5. Mister is offline

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    Posted On:
    8/08/2011 11:11am


     Style: Injured

    --
    Hell yeah! Hell no!
    So far I started to practice with much more intensity and I just get completely exhausted halfway through training but continue to the end at almost the same pace, and I will pick up Judo on the side (I have already signed up for next month) because they train in fitness at least once a week and it looks interesting.

    Seldom, we would do some fitness exercises before training as sort of a warm up when a senior that trains BJJ with Aikido leads training but we really push it and start the actual Aikido training completely wasted, I find those exercises (just basic pushups, pullups, rope climbing, crunches, handstands, squats, etc..) fun, but doing them by myself seems boring.

    Everyone has recommended repetitive exercise and I deep down know I have to do them, I was hoping that martial arts were enough exercise if I practice rigorously. A two hour exercise session is not as fulfilling to me as a two hour martial arts session where I get tossed around and hone my technique.

    Do you as an Aikidoka think similarly? Or am I misguided? If you have any ideas please share them as they are always helpful.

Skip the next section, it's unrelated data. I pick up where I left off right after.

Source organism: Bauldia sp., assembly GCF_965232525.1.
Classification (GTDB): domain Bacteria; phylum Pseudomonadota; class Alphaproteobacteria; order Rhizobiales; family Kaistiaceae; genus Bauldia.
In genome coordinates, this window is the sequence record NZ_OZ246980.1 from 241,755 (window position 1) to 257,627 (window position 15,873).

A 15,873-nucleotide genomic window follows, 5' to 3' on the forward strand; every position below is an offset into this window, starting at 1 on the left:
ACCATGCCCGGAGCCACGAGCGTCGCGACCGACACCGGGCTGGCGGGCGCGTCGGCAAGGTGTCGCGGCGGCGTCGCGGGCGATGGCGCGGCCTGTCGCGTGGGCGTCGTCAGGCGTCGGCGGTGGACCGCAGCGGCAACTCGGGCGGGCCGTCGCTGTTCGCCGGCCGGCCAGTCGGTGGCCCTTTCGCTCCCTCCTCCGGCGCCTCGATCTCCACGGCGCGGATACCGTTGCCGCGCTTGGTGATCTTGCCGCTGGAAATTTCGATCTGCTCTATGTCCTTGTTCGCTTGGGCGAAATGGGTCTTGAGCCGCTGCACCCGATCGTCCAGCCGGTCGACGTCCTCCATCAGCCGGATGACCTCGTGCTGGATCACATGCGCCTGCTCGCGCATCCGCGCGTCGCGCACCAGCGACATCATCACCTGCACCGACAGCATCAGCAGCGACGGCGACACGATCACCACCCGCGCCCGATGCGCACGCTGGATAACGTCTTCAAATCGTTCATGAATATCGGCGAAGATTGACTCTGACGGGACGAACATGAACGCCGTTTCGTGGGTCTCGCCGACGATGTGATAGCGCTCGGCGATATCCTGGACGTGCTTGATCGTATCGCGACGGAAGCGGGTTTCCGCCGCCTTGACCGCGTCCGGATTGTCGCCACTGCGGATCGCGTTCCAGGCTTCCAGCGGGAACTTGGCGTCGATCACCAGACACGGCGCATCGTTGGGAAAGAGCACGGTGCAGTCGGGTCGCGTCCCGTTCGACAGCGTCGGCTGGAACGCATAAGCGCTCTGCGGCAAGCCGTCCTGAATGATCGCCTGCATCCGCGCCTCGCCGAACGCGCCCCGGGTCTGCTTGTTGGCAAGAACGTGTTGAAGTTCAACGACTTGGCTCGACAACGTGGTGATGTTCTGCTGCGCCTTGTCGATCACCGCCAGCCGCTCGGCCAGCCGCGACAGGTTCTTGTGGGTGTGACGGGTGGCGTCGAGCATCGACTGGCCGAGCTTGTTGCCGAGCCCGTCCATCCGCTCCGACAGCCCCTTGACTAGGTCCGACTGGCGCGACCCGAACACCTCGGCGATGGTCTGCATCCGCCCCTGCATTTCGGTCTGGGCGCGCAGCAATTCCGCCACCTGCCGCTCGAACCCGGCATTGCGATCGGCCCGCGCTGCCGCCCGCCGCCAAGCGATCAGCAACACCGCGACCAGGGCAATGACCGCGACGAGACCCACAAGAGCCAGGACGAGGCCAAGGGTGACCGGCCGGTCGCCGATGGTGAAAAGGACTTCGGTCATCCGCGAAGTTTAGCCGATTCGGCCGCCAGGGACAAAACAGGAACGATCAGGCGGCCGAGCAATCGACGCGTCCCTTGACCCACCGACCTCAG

6. Ignorami is offline
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    Posted On:
    8/08/2011 12:35pm


     Style: Aikido / FMA / Krotty

    --
    Hell yeah! Hell no!
    Use the aikido as a base for some of the exercise, and you can be doing both.

    Simple things like...

    Rolling Falls:
    • Roll forward, stand, roll backwards, repeat.
    • From standing, Half roll backwards until feet in the air, back to standing without using your hands, repeat.
    • Sideways rolling ukemi to right, then to left, repeat.


    Tai Sabaki (irimi tenkan)
    • Standard, but repeat for extended period
    • Standard, but when you finish each 180˚, use your lead hand to touch the floor by your front foot.
    • Standard but with arms loose. Hold light dumbells, and use the turn to swing your arms.
    • Standard, but when you finish each 180˚, pivot a further 180˚ on the balls/heels of your feet.